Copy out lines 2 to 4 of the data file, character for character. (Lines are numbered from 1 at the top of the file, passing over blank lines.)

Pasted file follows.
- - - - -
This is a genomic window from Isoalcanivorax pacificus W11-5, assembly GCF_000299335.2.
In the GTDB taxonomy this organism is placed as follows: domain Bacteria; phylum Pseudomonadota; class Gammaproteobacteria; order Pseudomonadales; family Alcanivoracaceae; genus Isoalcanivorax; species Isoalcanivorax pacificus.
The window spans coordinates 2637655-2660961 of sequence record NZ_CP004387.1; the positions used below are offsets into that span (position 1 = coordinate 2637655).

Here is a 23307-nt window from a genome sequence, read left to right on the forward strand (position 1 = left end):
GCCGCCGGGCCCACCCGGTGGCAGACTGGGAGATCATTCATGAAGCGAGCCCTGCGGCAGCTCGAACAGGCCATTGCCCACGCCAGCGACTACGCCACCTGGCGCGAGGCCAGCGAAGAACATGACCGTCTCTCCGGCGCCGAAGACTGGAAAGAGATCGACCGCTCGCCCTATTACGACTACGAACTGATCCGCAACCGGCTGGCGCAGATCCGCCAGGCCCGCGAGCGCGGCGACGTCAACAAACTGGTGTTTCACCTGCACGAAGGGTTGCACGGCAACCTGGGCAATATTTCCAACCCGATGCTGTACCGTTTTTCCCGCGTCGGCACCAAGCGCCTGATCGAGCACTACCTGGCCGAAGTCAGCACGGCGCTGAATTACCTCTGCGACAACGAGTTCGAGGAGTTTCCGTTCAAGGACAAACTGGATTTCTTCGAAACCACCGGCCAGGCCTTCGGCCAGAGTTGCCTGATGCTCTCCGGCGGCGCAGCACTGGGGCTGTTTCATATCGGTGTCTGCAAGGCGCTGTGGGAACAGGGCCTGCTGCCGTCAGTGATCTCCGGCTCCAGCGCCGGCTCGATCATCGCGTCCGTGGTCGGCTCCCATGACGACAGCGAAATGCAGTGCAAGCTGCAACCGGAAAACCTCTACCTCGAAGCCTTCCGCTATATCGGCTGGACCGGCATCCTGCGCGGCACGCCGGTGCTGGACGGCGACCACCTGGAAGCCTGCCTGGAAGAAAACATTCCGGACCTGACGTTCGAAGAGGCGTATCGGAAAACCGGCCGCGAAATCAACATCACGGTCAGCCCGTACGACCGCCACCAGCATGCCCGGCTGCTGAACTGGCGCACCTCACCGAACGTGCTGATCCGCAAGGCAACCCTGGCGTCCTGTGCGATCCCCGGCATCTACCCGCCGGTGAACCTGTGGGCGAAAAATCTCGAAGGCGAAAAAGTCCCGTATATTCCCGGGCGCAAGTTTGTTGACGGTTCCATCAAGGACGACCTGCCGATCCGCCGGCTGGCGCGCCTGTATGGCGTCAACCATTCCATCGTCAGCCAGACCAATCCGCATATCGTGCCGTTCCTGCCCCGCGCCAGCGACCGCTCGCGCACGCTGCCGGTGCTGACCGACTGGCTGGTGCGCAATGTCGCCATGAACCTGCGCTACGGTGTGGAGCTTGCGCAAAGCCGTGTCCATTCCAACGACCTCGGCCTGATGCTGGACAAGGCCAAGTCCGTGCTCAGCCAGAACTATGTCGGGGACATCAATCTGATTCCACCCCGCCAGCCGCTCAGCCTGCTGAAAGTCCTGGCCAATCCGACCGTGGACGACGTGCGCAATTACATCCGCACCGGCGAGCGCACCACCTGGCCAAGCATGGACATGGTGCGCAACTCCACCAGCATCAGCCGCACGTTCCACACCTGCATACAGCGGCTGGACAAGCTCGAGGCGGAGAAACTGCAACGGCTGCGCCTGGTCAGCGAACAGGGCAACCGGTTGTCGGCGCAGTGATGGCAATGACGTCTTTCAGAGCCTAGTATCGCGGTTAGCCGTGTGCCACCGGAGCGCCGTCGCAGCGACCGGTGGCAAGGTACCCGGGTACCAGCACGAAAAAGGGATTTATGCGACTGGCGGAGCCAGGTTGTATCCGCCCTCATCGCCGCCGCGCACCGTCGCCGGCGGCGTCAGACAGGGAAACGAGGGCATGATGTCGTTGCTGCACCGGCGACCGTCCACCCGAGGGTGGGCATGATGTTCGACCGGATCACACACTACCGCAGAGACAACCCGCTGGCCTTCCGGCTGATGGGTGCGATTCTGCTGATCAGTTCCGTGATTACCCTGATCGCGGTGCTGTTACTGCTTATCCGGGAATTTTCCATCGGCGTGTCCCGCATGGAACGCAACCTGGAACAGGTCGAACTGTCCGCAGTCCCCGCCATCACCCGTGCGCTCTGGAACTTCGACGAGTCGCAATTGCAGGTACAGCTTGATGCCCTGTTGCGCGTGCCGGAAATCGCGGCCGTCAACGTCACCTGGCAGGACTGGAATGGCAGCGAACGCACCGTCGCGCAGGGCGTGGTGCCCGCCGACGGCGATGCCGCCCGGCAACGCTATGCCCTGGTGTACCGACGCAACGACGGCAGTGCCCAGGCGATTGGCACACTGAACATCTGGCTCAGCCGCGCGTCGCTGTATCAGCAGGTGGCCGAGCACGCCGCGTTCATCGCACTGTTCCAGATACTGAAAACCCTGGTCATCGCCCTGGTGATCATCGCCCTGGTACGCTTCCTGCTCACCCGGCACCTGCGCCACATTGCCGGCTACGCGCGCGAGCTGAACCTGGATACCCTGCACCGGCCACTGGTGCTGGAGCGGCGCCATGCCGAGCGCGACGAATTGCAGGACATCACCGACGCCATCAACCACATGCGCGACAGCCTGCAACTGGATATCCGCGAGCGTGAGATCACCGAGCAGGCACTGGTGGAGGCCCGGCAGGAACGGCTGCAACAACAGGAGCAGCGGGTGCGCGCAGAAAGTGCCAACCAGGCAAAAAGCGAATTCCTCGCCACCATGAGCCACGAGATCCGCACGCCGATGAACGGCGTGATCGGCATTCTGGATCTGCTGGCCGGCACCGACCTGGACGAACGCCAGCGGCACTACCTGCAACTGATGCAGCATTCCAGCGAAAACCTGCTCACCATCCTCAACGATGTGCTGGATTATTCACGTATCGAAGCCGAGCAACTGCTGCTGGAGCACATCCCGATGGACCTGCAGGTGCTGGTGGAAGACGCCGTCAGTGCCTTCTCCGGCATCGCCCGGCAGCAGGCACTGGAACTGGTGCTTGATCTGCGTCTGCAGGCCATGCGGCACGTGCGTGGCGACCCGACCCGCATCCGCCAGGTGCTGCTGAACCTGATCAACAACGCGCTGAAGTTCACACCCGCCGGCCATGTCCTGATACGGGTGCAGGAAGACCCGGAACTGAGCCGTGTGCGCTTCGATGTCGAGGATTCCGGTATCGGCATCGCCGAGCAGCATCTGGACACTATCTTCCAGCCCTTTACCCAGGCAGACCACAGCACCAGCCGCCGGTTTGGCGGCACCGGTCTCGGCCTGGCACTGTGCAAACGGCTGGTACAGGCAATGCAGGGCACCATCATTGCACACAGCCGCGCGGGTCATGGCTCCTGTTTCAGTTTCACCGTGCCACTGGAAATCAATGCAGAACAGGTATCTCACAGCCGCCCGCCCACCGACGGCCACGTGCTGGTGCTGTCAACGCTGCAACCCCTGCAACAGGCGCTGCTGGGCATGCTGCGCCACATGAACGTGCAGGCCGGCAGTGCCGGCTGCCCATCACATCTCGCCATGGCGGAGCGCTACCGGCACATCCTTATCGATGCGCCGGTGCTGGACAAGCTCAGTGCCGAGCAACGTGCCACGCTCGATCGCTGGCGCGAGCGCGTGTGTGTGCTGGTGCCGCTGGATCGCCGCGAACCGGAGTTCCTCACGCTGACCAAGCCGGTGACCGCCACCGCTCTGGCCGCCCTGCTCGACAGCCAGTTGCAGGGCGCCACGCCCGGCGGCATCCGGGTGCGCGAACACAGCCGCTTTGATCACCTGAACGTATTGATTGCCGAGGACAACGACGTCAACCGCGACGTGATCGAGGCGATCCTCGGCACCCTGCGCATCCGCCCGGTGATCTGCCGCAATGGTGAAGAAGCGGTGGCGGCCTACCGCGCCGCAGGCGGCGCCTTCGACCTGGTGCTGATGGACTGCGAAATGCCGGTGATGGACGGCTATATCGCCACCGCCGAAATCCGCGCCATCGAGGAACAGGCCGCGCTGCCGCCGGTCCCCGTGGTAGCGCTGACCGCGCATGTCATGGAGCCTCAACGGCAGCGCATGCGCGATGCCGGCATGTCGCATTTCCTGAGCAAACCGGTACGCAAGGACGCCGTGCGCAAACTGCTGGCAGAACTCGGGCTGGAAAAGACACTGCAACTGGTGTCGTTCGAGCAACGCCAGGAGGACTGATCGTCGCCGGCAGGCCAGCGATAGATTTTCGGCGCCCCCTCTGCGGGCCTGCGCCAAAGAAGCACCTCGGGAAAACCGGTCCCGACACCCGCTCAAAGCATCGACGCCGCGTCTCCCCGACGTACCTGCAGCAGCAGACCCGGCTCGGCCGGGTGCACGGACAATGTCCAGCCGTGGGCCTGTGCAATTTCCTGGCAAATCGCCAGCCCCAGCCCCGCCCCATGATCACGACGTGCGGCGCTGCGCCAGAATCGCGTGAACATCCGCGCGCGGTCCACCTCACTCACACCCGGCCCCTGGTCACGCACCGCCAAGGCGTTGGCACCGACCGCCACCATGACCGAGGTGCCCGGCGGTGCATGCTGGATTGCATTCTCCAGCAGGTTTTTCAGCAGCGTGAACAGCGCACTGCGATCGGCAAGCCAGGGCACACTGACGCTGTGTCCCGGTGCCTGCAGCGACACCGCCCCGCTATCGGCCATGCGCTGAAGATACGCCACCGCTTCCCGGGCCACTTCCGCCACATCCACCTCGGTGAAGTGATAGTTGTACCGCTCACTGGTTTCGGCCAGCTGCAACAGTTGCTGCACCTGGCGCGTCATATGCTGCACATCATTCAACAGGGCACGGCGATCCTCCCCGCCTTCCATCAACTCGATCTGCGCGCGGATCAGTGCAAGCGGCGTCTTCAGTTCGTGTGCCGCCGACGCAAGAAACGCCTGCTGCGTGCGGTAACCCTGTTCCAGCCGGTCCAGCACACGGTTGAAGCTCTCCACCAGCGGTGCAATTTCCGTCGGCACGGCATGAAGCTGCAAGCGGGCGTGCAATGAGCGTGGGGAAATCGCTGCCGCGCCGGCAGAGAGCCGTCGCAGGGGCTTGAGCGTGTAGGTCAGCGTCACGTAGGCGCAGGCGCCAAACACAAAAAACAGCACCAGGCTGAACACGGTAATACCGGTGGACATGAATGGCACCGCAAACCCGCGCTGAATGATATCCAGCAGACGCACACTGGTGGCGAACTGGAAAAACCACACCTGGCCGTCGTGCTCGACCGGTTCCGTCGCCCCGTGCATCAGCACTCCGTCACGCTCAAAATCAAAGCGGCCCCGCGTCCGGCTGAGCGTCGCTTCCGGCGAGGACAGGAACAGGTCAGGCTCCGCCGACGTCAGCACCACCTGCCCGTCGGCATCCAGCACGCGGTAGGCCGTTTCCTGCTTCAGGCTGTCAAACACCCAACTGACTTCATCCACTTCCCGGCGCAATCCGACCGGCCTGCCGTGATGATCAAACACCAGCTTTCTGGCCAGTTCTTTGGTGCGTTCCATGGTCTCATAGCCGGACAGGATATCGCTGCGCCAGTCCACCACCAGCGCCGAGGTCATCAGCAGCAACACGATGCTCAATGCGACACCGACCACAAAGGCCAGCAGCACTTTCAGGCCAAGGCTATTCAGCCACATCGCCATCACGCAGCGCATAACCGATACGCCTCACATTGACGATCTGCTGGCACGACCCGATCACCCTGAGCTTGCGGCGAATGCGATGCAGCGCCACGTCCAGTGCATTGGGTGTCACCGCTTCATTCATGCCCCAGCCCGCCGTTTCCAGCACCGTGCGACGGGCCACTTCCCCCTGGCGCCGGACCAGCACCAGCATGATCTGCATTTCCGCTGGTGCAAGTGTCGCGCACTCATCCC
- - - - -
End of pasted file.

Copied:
In the GTDB taxonomy this organism is placed as follows: domain Bacteria; phylum Pseudomonadota; class Gammaproteobacteria; order Pseudomonadales; family Alcanivoracaceae; genus Isoalcanivorax; species Isoalcanivorax pacificus.
The window spans coordinates 2637655-2660961 of sequence record NZ_CP004387.1; the positions used below are offsets into that span (position 1 = coordinate 2637655).

Here is a 23307-nt window from a genome sequence, read left to right on the forward strand (position 1 = left end):